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After his first film Dabangg, which whipped up a storm at the box office, why would Abhinav Singh Kashyap make a film like Besharam? And, after proving his mettle in movies like Rockstar, Barfi! and Yeh Jawaani Hai Deewani, one wonders what made Ranbir Kapoor sign this film.

With Dabangg, Kashyap proved he was a talented director who has his finger on the pulse of the masses and the classes. But his second film, Besharam, raises doubts about whether he was indeed the brain behind the Salman Khan-starrer Dabangg. It’s unanimous: Besharam is a sheer disappointment and a criminal waste of time.

Kapoor Jr, who has been the blue-eyed boy of film-goers, proved that with his last two 100-crore outings, has tried to don a character that would appeal to the masses rather than the classes. But how could the actor and the director so blatantly take their audience for granted? An action-comedy is all about applying the typical Hindi film masala formula. After all, isn’t that what commercial cinema is all about?

It is also obvious that the script has been worked and reworked many times over to force in commercial elements, in an attempt to make the movie more ‘saleable’. Here’s one awfully desperate attempt: Babli (Ranbir Kapoor) constantly adjusts his trousers in public, not to mention numerous shots of his behind. And there are way too many song sequences.

To cut a very long story short (the film is just over two hours long but it seems much longer), Besharam follows Babli (Ranbir Kapoor), an orphan and a street-smart car mechanic who steals cars to support his orphanage. The story takes a turn when he unwittingly hurts the love of his life when Babli’s life goes into a tailspin. He sets eyes on a pretty girl, Tara Sharma (Pallavi Sharda), the spoilt daughter of a middle-class widow, and instantly falls in love with her. Soon Babli and his friend, Titu (Amitosh Nagpal), steal a brand new car and sell it to the notorious Bheem Singh Chandel (Jaaved Jaaferi). But the car turns out to be Tara’s!

Babli wants to return her car, which leads him back to the infamous Chandel. While trying to return the car, he steals a bag of the gangster’s money. We also have Chulbul (Rishi Kapoor) and his wife Bulbul (Neetu Kapoor) in pursuit of Babli. With the cops, Chulbul and Bulbul, and Chandel chasing him, what Babli does next takes the story forward.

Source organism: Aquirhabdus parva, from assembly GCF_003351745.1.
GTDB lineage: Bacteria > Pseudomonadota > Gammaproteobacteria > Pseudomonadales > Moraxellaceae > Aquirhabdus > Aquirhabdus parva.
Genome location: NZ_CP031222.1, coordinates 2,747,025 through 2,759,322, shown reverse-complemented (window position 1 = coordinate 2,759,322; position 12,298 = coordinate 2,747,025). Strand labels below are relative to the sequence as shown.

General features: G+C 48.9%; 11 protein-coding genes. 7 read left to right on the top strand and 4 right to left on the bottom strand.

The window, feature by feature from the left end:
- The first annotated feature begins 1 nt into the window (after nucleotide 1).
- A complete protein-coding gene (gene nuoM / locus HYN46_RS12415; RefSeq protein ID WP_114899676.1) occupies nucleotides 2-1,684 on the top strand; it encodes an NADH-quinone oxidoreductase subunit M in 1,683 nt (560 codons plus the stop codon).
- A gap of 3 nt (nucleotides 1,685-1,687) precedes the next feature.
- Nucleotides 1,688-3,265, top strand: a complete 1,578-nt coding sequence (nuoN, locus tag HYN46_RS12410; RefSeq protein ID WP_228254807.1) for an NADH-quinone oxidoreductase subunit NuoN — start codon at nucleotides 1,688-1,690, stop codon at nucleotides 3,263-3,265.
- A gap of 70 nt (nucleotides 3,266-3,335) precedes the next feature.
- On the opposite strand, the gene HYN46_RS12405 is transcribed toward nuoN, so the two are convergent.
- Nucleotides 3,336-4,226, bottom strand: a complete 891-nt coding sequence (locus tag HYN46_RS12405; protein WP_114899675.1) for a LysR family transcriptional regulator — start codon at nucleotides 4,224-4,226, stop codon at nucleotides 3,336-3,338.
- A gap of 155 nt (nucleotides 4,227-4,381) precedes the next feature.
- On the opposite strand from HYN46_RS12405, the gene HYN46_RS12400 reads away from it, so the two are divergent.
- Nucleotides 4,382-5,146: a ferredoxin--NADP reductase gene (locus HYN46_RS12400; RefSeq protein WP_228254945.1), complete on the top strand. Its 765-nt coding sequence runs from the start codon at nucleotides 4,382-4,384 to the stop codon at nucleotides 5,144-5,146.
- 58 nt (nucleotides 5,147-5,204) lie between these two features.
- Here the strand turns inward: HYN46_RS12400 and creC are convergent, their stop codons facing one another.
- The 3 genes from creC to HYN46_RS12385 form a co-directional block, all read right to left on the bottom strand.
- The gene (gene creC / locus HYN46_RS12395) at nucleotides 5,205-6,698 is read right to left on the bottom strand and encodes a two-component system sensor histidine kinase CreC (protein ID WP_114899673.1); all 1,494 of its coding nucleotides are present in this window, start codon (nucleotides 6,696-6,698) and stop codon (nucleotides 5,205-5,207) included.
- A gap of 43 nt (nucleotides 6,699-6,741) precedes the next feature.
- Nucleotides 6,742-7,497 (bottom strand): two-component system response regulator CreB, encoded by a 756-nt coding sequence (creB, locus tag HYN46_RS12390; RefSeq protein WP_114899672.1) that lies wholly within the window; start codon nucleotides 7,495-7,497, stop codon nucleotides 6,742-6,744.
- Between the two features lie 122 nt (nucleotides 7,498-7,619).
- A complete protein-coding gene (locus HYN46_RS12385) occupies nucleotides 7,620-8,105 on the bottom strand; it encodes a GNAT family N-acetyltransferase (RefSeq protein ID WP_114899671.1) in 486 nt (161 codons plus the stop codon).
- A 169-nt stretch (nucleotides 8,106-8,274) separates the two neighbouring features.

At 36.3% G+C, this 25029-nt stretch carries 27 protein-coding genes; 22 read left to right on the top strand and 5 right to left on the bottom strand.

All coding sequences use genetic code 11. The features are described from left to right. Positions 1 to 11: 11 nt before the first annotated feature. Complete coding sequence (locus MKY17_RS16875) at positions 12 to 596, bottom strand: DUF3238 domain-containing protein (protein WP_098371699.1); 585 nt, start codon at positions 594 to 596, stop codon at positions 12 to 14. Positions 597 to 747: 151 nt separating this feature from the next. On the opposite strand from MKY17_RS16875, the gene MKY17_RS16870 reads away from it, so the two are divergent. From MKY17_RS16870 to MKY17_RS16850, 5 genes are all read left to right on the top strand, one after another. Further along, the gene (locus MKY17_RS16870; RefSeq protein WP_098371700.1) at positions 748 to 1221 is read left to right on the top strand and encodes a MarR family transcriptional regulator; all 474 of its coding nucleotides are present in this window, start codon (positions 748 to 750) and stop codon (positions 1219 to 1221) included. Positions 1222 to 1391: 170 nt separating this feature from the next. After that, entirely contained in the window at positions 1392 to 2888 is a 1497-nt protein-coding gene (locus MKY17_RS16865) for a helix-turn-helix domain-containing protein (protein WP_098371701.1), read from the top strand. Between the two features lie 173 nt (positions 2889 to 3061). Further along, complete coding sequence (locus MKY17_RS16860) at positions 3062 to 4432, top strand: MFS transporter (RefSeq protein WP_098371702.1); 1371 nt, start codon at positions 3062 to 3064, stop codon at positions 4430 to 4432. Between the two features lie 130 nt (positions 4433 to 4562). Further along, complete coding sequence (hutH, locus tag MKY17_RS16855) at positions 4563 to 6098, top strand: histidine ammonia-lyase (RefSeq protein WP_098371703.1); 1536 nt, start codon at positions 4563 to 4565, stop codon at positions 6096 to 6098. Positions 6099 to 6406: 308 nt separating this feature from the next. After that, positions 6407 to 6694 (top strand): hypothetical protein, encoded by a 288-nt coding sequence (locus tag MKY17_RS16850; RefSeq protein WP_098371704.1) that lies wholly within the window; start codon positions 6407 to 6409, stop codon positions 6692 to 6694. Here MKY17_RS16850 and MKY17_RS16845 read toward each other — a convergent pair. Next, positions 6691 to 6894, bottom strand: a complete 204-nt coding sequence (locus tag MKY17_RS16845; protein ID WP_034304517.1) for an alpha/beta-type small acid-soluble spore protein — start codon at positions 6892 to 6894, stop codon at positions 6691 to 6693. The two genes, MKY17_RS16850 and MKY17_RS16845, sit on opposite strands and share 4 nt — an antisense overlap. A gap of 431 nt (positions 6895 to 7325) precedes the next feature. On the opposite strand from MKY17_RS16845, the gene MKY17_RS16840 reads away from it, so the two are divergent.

From the very start, it’s hard to believe the so-called drama unfolding before your eyes. With a runtime of 138 minutes, it seems like a four-hour movie. The first half of the film is focused on how Babli stubbornly follows Tara and the Chulbul-Bulbul jodi is a delight to watch.

Director and writer Kashyap fails to make the most of the Kapoor trio’s first appearance together on the silver screen. Right from the story to screenplay to dialogue, the film fails. As writers, Kashyap and Rajeev Barnwal fail to weave together an exciting tale. There are many misses and a few hits and the film is definitely not the joyride you expected it to be.

Musically, barring the Babli song, the rest disappoints. Cinematography by Madhu Vannier is bad. Editing by Pranav Dhiwar and Pankaj K Sharma is, again, bad.

Performance-wise, Ranbir Kapoor is in great form. He looks dashing and performs very well. He works brilliantly with the caricature of his part and is endearing. He tries to save the film with his presence but the content is so terrible that there’s little or nothing he can do.

Pallavi Sharda fails to strike with her first film as a main female lead. She doesn’t impress, either with her screen presence or acting skills. Rishi Kapoor’s comic timing and his expressions are outstanding while Neetu Kapoor is not just charming but plays her part with the right mix of flamboyance and natural ease.

It is the presence of the Kapoor trio and their performances that make this film watchable to an extent. Jaaved Jaaferi makes his presence felt and gets into the skin of his character. Amitosh Nagpal is brilliant. The rest of the supporting cast is good.

Verdict: Disappointing. Despite the presence of the Kapoors, this is a losing proposition.

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